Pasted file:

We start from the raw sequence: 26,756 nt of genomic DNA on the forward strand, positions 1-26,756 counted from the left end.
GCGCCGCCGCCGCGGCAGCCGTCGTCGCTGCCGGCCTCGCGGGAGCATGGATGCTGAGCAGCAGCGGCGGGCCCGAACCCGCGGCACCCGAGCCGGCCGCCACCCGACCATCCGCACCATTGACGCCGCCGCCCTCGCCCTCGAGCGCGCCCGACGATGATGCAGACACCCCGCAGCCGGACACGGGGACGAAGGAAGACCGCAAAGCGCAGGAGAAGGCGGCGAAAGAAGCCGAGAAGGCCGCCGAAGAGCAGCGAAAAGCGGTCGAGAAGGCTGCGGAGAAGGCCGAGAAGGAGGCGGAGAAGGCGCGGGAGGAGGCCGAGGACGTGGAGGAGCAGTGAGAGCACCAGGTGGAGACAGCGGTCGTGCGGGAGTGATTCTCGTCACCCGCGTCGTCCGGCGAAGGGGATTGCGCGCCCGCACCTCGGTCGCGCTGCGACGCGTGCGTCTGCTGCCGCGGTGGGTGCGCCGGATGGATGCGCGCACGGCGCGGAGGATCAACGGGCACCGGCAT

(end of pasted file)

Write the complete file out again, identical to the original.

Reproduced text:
We start from the raw sequence: 26,756 nt of genomic DNA on the forward strand, positions 1-26,756 counted from the left end.
GCGCCGCCGCCGCGGCAGCCGTCGTCGCTGCCGGCCTCGCGGGAGCATGGATGCTGAGCAGCAGCGGCGGGCCCGAACCCGCGGCACCCGAGCCGGCCGCCACCCGACCATCCGCACCATTGACGCCGCCGCCCTCGCCCTCGAGCGCGCCCGACGATGATGCAGACACCCCGCAGCCGGACACGGGGACGAAGGAAGACCGCAAAGCGCAGGAGAAGGCGGCGAAAGAAGCCGAGAAGGCCGCCGAAGAGCAGCGAAAAGCGGTCGAGAAGGCTGCGGAGAAGGCCGAGAAGGAGGCGGAGAAGGCGCGGGAGGAGGCCGAGGACGTGGAGGAGCAGTGAGAGCACCAGGTGGAGACAGCGGTCGTGCGGGAGTGATTCTCGTCACCCGCGTCGTCCGGCGAAGGGGATTGCGCGCCCGCACCTCGGTCGCGCTGCGACGCGTGCGTCTGCTGCCGCGGTGGGTGCGCCGGATGGATGCGCGCACGGCGCGGAGGATCAACGGGCACCGGCAT